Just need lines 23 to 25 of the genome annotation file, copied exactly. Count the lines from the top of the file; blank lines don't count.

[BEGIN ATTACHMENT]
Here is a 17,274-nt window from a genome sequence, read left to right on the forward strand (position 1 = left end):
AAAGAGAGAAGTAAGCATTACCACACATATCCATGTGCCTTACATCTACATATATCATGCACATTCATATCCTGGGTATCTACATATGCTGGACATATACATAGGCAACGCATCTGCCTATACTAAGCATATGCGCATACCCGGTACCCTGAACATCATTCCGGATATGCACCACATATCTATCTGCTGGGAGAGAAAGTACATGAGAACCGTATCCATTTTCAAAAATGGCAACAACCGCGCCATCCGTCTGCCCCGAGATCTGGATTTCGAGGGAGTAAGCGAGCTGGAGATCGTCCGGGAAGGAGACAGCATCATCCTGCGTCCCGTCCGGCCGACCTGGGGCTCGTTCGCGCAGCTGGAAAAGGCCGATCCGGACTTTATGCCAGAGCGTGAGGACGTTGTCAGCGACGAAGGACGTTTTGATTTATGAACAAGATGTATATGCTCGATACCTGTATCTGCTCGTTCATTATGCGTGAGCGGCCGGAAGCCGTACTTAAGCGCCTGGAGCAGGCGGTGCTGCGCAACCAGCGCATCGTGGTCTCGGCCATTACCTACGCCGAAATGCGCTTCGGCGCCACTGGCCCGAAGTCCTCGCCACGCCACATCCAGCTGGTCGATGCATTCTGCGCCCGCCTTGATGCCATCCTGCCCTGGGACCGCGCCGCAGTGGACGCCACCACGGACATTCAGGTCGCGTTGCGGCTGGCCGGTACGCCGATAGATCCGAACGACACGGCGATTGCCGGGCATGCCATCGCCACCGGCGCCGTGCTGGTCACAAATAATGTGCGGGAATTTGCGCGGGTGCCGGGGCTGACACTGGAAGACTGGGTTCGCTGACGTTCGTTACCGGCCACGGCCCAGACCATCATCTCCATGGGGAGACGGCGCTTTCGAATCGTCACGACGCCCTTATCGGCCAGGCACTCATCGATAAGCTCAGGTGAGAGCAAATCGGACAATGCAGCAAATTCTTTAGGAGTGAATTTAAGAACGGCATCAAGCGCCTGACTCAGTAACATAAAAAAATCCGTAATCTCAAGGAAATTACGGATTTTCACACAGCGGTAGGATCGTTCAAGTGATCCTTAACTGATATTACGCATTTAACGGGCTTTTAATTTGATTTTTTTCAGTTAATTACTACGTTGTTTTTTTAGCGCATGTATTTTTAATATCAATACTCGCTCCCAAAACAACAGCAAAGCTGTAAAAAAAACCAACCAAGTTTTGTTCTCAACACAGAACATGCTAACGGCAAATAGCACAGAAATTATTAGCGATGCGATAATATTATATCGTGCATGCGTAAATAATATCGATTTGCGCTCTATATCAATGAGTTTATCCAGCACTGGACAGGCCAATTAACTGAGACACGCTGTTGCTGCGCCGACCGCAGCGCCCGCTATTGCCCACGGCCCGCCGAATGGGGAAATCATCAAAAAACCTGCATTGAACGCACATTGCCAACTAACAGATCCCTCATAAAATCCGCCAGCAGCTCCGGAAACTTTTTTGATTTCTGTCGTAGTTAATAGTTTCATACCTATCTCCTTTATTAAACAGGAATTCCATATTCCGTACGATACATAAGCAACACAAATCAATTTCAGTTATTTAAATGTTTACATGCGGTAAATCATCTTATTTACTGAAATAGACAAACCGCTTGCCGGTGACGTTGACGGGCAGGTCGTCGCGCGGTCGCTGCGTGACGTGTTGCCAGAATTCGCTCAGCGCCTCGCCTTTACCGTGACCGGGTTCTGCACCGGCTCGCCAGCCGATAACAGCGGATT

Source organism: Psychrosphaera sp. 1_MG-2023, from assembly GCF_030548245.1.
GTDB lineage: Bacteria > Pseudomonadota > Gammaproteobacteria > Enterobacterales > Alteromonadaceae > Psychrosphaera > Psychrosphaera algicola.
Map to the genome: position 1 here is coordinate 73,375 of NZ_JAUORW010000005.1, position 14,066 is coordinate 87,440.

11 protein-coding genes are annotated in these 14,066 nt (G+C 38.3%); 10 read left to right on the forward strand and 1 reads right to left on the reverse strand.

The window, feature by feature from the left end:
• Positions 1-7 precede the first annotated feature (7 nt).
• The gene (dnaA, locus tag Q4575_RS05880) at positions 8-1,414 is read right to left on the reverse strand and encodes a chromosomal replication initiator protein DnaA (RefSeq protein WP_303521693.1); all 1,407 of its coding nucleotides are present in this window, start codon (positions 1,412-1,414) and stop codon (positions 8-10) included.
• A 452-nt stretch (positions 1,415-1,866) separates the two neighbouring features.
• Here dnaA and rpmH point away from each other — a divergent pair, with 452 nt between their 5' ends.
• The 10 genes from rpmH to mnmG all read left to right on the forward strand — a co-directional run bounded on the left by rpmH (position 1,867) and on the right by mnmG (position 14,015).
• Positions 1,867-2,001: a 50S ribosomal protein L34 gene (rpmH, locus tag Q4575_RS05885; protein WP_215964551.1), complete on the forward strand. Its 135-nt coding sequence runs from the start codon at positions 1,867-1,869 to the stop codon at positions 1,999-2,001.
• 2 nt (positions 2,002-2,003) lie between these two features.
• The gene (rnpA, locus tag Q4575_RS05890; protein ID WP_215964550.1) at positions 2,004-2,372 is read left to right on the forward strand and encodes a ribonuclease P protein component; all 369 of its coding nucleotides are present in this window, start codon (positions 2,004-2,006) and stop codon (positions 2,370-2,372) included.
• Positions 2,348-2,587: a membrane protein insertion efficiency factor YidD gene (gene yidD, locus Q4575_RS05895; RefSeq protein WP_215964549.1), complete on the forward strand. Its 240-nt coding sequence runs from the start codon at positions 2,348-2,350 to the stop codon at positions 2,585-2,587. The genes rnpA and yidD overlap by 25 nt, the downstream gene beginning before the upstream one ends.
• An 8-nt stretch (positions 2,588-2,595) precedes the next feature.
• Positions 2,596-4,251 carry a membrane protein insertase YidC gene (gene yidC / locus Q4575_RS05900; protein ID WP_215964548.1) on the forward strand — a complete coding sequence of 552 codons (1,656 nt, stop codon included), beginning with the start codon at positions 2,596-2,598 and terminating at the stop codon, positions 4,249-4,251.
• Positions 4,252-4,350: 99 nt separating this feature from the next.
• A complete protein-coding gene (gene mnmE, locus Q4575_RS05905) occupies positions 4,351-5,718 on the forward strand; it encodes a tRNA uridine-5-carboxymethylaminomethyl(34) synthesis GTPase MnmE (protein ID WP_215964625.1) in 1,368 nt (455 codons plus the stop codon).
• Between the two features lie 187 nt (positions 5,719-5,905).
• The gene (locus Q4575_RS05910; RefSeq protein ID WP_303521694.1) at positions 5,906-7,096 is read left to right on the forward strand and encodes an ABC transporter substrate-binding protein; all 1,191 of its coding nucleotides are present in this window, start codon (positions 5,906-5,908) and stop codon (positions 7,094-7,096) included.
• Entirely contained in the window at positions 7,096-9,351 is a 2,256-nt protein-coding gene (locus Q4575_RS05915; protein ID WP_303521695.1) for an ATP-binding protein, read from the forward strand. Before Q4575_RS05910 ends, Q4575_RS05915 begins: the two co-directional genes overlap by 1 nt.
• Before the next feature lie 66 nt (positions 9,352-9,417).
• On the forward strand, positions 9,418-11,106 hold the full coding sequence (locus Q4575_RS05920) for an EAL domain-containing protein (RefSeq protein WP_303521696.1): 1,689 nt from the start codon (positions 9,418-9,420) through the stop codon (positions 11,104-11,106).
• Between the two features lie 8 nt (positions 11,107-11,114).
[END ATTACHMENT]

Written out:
• Entirely contained in the window at positions 7,096-9,351 is a 2,256-nt protein-coding gene (locus Q4575_RS05915; protein ID WP_303521695.1) for an ATP-binding protein, read from the forward strand. Before Q4575_RS05910 ends, Q4575_RS05915 begins: the two co-directional genes overlap by 1 nt.
• Before the next feature lie 66 nt (positions 9,352-9,417).
• On the forward strand, positions 9,418-11,106 hold the full coding sequence (locus Q4575_RS05920) for an EAL domain-containing protein (RefSeq protein WP_303521696.1): 1,689 nt from the start codon (positions 9,418-9,420) through the stop codon (positions 11,104-11,106).